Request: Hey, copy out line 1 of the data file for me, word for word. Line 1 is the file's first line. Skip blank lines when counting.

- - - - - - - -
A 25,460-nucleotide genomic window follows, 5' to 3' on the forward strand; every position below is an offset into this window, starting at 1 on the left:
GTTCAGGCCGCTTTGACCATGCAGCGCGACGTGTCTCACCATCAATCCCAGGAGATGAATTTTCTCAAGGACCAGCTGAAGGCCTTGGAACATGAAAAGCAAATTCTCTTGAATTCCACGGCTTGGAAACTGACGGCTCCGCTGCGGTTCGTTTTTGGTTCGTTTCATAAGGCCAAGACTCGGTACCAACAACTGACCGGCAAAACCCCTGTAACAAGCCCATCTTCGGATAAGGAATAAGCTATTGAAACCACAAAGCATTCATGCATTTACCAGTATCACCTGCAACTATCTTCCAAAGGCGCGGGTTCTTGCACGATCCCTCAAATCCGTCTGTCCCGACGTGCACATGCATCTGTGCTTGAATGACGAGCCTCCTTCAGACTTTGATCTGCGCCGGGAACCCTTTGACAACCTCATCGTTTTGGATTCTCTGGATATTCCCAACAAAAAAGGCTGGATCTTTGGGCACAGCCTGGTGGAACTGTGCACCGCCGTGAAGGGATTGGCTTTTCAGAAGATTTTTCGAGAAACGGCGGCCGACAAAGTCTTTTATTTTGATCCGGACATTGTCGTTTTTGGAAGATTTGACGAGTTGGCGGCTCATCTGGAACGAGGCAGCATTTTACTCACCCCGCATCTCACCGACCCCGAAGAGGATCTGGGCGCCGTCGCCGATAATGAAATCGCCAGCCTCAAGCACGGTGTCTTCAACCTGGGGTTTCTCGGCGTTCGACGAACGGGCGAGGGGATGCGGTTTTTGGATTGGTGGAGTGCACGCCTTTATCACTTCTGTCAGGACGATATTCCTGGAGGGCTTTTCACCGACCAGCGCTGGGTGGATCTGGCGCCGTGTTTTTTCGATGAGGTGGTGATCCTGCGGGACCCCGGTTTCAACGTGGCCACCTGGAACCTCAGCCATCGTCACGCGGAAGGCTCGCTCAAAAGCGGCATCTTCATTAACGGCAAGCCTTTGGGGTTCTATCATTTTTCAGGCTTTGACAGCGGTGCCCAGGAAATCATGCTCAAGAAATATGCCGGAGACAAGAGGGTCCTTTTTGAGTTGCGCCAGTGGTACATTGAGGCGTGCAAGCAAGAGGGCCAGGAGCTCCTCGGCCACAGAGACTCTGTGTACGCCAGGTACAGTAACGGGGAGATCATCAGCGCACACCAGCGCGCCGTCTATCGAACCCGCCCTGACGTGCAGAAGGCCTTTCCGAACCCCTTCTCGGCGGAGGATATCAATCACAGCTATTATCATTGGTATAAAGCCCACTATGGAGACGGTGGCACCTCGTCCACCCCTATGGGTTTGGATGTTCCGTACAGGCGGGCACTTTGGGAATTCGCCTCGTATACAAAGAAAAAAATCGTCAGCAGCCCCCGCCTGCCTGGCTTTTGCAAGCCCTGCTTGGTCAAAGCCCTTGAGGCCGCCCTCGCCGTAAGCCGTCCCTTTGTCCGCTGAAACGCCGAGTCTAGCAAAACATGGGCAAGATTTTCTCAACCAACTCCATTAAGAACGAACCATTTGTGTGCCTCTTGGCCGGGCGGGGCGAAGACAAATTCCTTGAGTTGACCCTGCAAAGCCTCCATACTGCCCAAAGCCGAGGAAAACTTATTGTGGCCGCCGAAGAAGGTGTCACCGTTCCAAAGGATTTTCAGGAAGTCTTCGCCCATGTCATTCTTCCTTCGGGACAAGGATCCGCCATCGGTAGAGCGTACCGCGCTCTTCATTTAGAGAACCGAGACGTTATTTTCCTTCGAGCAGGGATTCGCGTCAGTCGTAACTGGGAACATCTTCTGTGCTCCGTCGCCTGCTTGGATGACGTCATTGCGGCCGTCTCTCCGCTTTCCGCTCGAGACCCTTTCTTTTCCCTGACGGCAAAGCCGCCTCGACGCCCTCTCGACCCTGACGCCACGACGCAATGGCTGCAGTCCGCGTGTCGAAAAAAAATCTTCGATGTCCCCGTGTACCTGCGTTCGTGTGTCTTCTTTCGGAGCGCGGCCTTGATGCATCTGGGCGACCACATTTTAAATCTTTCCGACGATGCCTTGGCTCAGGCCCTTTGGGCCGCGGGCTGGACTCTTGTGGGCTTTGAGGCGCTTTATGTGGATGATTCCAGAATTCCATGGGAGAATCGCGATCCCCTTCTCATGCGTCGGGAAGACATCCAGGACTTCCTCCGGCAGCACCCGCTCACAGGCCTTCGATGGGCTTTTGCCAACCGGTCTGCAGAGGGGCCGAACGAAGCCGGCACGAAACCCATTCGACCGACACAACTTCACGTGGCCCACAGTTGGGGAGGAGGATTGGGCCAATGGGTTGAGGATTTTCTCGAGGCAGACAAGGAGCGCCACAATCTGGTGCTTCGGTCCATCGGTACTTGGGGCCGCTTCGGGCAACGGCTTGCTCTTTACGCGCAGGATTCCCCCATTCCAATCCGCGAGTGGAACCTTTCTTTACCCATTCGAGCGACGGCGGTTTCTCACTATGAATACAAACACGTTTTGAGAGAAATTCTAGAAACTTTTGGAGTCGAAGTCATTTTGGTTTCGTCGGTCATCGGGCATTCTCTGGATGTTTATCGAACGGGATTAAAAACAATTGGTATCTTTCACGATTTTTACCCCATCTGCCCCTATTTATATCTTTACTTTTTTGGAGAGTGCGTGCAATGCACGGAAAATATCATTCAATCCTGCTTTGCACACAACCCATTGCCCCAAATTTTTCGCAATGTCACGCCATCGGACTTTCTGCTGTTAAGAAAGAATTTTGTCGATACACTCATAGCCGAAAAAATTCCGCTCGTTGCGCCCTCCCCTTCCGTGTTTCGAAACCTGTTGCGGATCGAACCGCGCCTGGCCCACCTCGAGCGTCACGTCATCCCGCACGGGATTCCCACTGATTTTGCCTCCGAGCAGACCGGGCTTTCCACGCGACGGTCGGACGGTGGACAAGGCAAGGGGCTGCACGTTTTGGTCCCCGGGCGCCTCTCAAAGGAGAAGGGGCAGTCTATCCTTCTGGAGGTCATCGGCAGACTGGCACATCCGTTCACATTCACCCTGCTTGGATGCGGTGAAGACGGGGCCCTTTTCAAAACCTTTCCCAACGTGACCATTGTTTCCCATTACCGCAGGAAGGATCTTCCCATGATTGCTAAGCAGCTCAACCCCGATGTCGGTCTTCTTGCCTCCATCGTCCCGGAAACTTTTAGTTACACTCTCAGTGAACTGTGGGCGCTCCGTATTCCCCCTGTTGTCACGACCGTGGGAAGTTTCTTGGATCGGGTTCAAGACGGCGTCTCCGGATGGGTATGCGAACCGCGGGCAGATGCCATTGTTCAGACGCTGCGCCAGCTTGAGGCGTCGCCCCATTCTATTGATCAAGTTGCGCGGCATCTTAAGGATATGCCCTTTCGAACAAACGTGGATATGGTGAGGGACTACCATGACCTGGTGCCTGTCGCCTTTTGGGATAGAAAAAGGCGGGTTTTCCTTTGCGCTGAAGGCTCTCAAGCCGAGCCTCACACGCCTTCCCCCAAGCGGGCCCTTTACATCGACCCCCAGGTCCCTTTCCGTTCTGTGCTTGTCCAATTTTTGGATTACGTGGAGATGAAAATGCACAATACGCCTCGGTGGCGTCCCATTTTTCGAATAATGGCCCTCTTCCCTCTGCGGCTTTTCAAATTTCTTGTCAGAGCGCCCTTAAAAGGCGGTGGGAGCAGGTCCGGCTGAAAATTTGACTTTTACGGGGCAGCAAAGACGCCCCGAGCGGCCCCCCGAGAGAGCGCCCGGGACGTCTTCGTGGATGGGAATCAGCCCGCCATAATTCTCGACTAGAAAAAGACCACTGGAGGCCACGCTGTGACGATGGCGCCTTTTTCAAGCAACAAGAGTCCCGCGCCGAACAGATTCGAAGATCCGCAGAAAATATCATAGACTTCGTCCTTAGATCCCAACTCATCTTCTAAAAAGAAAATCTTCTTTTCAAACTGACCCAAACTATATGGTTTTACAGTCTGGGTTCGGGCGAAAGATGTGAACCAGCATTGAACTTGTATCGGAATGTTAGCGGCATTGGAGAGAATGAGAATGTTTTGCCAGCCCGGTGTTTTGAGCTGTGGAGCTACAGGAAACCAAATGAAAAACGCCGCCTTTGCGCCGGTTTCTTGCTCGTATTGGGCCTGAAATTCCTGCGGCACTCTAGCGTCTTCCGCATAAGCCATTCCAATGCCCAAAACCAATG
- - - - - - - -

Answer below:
A 25,460-nucleotide genomic window follows, 5' to 3' on the forward strand; every position below is an offset into this window, starting at 1 on the left: